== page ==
Frontex, the EU agency for controlling the Union’s external borders, has decided to withdraw its resources from Hungary.

This comes after the European Commission launched in 2018 an infringement procedure against the member state for breach of asylum legislation. The Court of Justice of the European Union (ECJ) ruled last December against Hungary and stated that the Hungarian government had violated EU legislation by denying migrants the right to apply for asylum and by deporting them to Serbia. It was not the first time Prime Minister Viktor Orbán and his government have been found in breach of EU rules in this area.

Frontex has removed 40 staff members from their posts in Hungary, including border guards. It intends to resume its work there once the state complies with the Court’s decision by implementing the relevant legislation in national law.

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The border agency also said it would send 20 agents to the Romanian-Serbian border.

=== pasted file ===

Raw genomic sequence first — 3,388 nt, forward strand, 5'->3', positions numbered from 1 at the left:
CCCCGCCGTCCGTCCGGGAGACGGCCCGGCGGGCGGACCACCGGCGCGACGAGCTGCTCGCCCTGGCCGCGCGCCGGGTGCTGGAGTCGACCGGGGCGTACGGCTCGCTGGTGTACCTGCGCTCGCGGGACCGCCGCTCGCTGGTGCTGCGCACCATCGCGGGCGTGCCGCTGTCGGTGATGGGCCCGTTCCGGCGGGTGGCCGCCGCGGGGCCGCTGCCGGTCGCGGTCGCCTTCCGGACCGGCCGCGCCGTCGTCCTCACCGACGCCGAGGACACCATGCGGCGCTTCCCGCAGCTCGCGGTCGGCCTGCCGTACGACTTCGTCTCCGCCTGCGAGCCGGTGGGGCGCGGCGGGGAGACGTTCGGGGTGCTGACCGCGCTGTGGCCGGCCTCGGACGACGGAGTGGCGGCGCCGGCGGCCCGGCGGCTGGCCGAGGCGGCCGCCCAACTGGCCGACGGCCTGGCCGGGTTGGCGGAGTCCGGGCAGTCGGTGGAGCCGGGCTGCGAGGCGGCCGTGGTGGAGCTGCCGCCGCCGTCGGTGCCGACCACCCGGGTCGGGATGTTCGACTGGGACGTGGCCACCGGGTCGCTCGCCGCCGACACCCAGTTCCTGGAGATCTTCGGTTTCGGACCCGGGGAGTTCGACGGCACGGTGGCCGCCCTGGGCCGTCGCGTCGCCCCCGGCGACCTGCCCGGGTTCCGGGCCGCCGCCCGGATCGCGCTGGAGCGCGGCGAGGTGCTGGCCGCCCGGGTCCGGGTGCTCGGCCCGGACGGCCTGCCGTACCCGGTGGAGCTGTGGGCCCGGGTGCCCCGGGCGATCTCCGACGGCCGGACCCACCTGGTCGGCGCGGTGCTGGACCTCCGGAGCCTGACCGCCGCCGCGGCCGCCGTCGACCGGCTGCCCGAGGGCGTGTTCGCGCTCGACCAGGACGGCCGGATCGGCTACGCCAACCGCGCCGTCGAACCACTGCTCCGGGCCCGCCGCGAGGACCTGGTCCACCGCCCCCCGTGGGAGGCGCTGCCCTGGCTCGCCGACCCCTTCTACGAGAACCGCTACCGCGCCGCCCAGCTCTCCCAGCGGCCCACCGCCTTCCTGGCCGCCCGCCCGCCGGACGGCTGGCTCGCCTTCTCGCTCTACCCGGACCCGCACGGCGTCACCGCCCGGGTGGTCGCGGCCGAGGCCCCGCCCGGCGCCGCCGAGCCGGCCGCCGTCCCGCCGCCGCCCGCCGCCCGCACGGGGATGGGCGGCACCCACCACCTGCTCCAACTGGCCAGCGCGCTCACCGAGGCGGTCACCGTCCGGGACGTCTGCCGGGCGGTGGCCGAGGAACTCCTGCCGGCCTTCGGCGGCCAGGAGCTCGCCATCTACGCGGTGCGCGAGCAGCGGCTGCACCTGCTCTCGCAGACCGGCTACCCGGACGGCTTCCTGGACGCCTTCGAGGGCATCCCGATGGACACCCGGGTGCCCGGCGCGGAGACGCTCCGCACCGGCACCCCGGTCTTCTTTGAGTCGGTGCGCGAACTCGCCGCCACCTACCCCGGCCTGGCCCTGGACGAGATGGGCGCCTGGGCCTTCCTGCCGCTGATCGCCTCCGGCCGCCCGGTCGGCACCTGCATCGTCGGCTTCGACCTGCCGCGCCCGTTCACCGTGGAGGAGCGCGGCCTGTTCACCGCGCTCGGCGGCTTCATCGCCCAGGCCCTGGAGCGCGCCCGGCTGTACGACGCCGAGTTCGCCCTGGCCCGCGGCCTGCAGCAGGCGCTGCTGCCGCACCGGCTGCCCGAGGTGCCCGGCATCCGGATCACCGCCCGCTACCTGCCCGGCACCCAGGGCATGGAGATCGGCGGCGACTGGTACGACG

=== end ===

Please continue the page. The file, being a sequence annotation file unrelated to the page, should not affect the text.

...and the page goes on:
Hungary in recent years has not changed its hard-line position on the matter. According to reports, around 4500 migrants have been forcibly removed from its territory since the ruling was made, and no end to this conflict between Brussels and Budapest is in sight.

The EU Parliament has already voted to trigger a procedure under Article 7 of the EU Treaty which could end with sanctions for Hungary, and in a separate case, also for Poland.

The Orbán government has been under fire for putting undue pressure on NGOs, whereas in the case of Poland, for removing interfering and compromising the independence of the judiciary. Article 7 provides for special mechanisms in case an EU country does not respect the fundamental values referred to in Article 2 of the same treaty, including the rule of law.

Prior to invoking Article 7, however, a three-step procedure needs to be followed. It includes an assessment by the Commission of the situation, followed by a recommendation and the monitoring of the EU country’s actions with regards to the recommendation.


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